Maine

Will visited Maine on a couple of occasions and was very impressed with the state. His daughter, Mary, lived in Maine in 1934 and he commented on Maine’s politics many times, especially to references to “how Maine goes…”


“As Maine goes so goes New Hampshire” – Daily Telegrams, September 12, 1928


“As Maine goes, so goes the opposite way Mississippi. Whisper that to your friends.” – Daily Telegrams, September 13, 1928


“What do you know about Maine going sane? And “as Maine goes, so goes the postoffices.” Why, four years ago they imported a Democrat into the State just to show around at the fairs.” – Daily Telegrams, September 14, 1932


“Maine holds the first election every year. They hold it for the reason there is an old saying, as goes Maine, so goes the country. Well, they held it a couple of days ago and nobody has been interested enough in it to ask how it went. Nobody voted only the candidates that was running.” – Daily Telegrams, September 9, 1930


“I am in Maine for the first time. Now I have showed in every State, this year, including New Hampshire.

Maine is beautiful now and Portland is a great old town. Fine harbor that used, in the good old days, to harbor not only some great lumber fleets, but some Democrats. Short-sightedness has killed off both industries, Maine is and will be more so a very historic State, being the first State that ever broke a prohibition law. This town will be pointed out in years to come as the home of the original American bootlegger.” – Daily Telegrams, May 23, 1927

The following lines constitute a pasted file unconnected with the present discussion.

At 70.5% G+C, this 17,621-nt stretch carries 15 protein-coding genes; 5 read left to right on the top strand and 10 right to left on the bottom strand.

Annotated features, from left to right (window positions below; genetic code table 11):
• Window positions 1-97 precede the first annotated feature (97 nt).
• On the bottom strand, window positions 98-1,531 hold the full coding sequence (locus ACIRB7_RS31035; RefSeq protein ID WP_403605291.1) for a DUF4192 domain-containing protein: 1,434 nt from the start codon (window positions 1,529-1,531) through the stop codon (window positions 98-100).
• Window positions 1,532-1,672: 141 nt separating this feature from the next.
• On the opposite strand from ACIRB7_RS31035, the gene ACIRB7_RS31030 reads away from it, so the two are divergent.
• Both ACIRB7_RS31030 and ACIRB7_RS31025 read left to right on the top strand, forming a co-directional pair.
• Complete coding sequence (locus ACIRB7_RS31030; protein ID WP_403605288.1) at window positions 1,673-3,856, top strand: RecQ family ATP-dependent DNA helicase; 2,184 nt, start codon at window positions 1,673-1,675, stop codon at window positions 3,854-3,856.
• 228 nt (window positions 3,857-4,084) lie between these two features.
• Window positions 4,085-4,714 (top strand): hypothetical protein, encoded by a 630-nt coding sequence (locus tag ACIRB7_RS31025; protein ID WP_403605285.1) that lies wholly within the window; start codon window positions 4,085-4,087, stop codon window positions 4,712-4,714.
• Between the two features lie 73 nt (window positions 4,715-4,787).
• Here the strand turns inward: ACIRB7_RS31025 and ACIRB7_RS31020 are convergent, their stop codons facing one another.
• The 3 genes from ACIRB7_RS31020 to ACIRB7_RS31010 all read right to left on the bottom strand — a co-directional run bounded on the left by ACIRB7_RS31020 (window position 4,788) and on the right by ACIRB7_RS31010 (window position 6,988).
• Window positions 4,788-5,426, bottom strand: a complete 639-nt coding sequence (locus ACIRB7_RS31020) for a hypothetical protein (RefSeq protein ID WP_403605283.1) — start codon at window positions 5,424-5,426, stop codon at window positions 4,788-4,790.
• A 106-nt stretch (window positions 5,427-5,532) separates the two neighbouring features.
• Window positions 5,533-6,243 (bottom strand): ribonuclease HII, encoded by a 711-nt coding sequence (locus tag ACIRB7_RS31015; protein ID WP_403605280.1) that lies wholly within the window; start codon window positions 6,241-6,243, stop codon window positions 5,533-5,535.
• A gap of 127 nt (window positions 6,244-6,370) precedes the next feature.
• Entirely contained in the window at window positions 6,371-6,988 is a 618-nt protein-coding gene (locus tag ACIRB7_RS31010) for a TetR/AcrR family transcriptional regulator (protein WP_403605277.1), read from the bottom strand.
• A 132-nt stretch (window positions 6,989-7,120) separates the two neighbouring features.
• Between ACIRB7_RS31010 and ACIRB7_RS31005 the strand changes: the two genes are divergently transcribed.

“Well out at daylight to fly to Maine to see my Mary. Here I had started out just to go to Texas, and wound up in Maine. Good thing there was no other states any further away. That Maine is a beautiful place. Lakewood where they have the theatre and summer stock company and a real one, is a great boon to the speaking stage. They all live in little cottages around the lake, put on a different show every week, and rehearse the one for the next week. Lord I wouldent know which one I was doing.” – Weekly Articles, 1934